The second episode of HBO's Watchmen debuted tonight, weaving a pretty epic continuation of the iconic DC Comics storyline. The television series, which is set in an alternate version of the present day, follows a struggle between the police and a white supremacist organization in Tulsa, Oklahoma. At the center of it all is Angela Abar (Regina King), a police detective who operates under the moniker of Sister Night. The series' pilot episode ended with a shocking turn, as Angela found that her captain and close friend Judd Crawford (Don Johnson) had been hung from a tree, with an elderly man named Will Reeves (Louis Gossett Jr.) sitting below him. This week's episode dealt with the fallout of that pretty significantly -- and may have dropped some major clues about what Will's real identity is (and no, it's not who you're thinking). Spoilers for this week's episode of Watchmen, "Martial Feats of Comanche Horsemanship", below! Only look if you want to know!
Shortly after finding Judd's body, Angela took Will into custody, and he began to brag about the fact that he had killed Judd. He also claimed that he was secretly Dr. Manhattan, the blue-skinned superhero who the public believed had made his way to Mars after the original events of Watchmen. Angela (understandably) didn't believe him and secretly took a sample of Will's DNA, which she went to test at the monument for "Redfordations", where African Americans could figure out if their ancestors were victims of the 1921 Tulsa Race Massacre. The DNA eventually came back as a 100% match for someone present at the event - seemingly confirming that Will was the little boy that audiences followed during the Tulsa sequence in the pilot. To make things even more complicated, the test also revealed that Angela was Will's granddaughter.
While Angela - and the audience - are made to believe that Will is an unreliable source of information, some will surely still speculate that he is telling the truth about being Dr. Manhattan. But even then, we can't help but wonder -- could Will actually be a completely different costumed character from the Watchmen world? Could he be the ever-elusive true identity of one of the Minutemen, Hooded Justice?
On the surface, that theory might be a little preposterous, as the original text of Watchmen suggests Hooded Justice might be a German circus strongman named Rolf Muller. But if you look at a wide array of details from the first two episodes, there could be quite a lot of evidence.
In the pilot, young Will is watching a movie about real-life lawman Bass Reeves in the moments before the Tulsa massacre, in which Reeves chases down a sheriff and lassoes him up because he "doesn't deserve" to wear his badge. While doing so, Reeves dons a black hood and carries a lasso, not unlike the costume later worn by Hooded Justice. It's clear that Will was affected by the Bass Reeves movie - and the tragedy that soon followed it - as he appears to have adopted the same last name as his hero. If that's the case, the idea of him embodying the costume of his hero when he eventually becomes a vigilante doesn't feel impossible. Later on in the episode, Will asks Angela if she thinks he can lift 200 pounds -- which he certainly would've been able to, if he was Hooded Justice.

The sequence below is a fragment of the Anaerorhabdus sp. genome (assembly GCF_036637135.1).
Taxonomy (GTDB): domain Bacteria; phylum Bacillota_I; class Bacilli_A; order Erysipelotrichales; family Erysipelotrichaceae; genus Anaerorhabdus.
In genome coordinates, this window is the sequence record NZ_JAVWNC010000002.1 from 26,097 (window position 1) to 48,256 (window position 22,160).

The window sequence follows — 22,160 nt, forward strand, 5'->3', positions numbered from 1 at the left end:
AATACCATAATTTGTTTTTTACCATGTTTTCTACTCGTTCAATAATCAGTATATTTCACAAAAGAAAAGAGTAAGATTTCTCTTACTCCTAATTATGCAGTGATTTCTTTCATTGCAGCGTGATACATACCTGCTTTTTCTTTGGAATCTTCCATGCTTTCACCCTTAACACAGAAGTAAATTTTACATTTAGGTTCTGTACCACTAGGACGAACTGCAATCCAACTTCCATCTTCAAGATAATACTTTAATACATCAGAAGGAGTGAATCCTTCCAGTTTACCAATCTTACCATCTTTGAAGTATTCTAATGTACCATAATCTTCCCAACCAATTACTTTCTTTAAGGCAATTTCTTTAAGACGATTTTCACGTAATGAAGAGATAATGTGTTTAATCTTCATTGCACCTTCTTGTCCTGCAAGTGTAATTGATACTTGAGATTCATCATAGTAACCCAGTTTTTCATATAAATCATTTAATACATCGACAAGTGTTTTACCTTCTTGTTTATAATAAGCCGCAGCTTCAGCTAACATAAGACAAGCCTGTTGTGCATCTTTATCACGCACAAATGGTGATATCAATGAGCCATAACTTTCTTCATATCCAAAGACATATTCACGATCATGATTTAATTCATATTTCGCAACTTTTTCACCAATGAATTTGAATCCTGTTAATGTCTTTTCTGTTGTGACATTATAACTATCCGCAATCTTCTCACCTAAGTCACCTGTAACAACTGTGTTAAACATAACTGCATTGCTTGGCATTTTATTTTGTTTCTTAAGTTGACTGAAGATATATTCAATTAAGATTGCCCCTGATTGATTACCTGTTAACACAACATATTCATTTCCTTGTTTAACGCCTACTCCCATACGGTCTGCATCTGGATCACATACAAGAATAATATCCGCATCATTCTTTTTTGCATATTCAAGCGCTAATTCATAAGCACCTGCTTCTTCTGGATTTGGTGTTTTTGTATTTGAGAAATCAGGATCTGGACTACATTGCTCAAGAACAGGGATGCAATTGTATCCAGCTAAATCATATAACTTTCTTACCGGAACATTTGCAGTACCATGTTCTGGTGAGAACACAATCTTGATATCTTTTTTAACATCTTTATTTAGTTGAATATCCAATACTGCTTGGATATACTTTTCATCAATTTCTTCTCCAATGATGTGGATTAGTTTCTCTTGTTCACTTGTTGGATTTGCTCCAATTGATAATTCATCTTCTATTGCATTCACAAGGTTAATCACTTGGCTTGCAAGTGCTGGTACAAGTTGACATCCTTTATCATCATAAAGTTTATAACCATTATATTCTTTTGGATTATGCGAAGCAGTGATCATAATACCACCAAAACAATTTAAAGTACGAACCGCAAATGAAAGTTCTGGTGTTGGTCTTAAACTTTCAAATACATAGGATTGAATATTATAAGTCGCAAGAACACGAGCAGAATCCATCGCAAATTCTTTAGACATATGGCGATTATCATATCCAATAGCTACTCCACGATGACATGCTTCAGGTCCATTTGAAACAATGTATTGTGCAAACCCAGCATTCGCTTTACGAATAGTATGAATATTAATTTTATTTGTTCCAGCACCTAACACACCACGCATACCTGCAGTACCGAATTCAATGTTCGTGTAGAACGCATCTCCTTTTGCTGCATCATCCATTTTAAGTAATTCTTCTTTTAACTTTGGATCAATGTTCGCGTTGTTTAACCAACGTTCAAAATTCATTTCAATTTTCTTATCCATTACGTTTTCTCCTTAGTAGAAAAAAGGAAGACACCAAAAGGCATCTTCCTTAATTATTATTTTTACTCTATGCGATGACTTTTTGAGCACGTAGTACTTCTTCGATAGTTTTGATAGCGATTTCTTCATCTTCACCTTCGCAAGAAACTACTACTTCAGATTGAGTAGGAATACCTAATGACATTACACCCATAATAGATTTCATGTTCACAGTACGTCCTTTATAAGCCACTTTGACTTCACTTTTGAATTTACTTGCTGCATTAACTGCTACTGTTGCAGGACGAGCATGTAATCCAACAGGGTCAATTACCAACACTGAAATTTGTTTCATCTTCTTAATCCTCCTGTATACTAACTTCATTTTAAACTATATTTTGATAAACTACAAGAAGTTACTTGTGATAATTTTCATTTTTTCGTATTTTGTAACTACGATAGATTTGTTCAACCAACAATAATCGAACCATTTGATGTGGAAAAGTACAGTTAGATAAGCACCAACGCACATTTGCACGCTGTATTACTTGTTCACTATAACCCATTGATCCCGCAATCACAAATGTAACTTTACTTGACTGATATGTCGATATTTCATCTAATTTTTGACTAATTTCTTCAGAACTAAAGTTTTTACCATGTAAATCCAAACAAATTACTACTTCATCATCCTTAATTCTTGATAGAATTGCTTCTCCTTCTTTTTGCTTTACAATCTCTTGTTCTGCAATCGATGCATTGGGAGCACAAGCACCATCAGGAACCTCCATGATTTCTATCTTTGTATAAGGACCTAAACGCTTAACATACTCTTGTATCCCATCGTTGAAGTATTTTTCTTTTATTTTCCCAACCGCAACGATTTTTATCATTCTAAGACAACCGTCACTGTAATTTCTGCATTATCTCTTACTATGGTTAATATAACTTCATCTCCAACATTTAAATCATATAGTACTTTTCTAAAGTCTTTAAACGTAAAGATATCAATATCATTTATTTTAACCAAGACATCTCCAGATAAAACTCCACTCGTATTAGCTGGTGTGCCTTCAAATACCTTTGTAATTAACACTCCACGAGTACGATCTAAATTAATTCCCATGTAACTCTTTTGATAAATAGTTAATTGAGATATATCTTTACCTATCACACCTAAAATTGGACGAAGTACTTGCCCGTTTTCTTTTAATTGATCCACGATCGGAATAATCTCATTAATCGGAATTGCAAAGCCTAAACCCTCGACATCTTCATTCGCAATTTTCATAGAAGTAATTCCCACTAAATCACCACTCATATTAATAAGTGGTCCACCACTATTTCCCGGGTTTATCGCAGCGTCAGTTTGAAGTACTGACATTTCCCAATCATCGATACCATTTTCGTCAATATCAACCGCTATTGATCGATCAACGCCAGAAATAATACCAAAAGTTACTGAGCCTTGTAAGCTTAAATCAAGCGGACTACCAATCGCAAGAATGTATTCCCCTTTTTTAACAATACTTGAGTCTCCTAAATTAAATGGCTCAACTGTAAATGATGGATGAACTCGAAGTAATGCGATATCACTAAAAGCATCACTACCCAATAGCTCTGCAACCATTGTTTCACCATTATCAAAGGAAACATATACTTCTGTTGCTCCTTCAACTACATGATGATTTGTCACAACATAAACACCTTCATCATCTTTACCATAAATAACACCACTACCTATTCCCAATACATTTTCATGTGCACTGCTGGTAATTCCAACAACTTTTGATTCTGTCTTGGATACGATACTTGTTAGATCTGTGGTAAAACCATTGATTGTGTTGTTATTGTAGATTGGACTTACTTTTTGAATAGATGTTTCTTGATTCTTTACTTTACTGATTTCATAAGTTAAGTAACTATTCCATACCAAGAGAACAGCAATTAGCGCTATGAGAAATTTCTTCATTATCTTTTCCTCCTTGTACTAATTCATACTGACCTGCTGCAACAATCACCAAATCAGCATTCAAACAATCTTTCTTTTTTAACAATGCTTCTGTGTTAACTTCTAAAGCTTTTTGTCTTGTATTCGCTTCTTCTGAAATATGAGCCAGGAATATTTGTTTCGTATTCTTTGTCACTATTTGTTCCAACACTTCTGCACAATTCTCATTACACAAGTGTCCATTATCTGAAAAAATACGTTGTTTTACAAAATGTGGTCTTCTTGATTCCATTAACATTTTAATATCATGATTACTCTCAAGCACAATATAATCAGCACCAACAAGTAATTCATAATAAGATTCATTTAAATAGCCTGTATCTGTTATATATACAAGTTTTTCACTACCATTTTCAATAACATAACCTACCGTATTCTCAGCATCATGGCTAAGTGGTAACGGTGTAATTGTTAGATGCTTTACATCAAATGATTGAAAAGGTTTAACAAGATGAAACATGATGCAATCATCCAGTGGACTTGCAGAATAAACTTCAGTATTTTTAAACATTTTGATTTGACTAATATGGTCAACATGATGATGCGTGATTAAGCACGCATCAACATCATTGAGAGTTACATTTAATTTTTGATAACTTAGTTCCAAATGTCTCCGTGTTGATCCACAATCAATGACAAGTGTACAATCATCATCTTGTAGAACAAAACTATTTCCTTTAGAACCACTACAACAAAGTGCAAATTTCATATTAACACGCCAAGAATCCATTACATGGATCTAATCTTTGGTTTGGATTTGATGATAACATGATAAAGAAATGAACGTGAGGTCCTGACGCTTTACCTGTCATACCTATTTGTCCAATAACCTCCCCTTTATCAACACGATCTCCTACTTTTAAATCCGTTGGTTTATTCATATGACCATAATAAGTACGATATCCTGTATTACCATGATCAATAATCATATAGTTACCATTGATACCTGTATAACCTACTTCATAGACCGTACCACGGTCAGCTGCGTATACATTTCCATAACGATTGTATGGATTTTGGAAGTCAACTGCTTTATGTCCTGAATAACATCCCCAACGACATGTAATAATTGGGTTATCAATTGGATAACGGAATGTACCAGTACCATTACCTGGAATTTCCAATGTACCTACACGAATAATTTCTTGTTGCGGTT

This week's episode also provided context behind the "Watch Over This Boy" message that Will carries with him -- or really, the text on the other side of it. The opening scene revealed that it was a piece of German propaganda (typed, coincidentally, by a woman named "Muller") which was dropped on black soldiers while they fought in World War II. If the piece of paper was all that Will carried with him as a child, it would potentially explain the fact that Hooded Justice is suspected of having Nazi beliefs in the original Watchmen.
There's also the fact that this week's episode featured a lengthy sequence from American Hero Story: Minutemen, the fictional show-within-a-show that citizens are watching. The sequence shown in episode two chronicles what appears to be Hooded Justice's origin story -- with a few big questions. The "episode" opens with Rolf Muller washing up in the Boston Harbor, as narration proclaims that Hooded Justice isn't ready to unveil his true identity yet. If Will is the real Hooded Justice, there's a chance that he could have gone to great lengths to hide his identity and true fate, which this sequence potentially pokes fun at in a pretty epic way. It would also provide an interesting mirror to Angela's work as Sister Night, as they both operate in aesthetically-similar costumes.
What do you think of this Watchmen theory? Do you think Will Reeves could be the real Hooded Justice? Share your thoughts with us in the comments below!
Watchmen airs Sundays at 9/8c on HBO.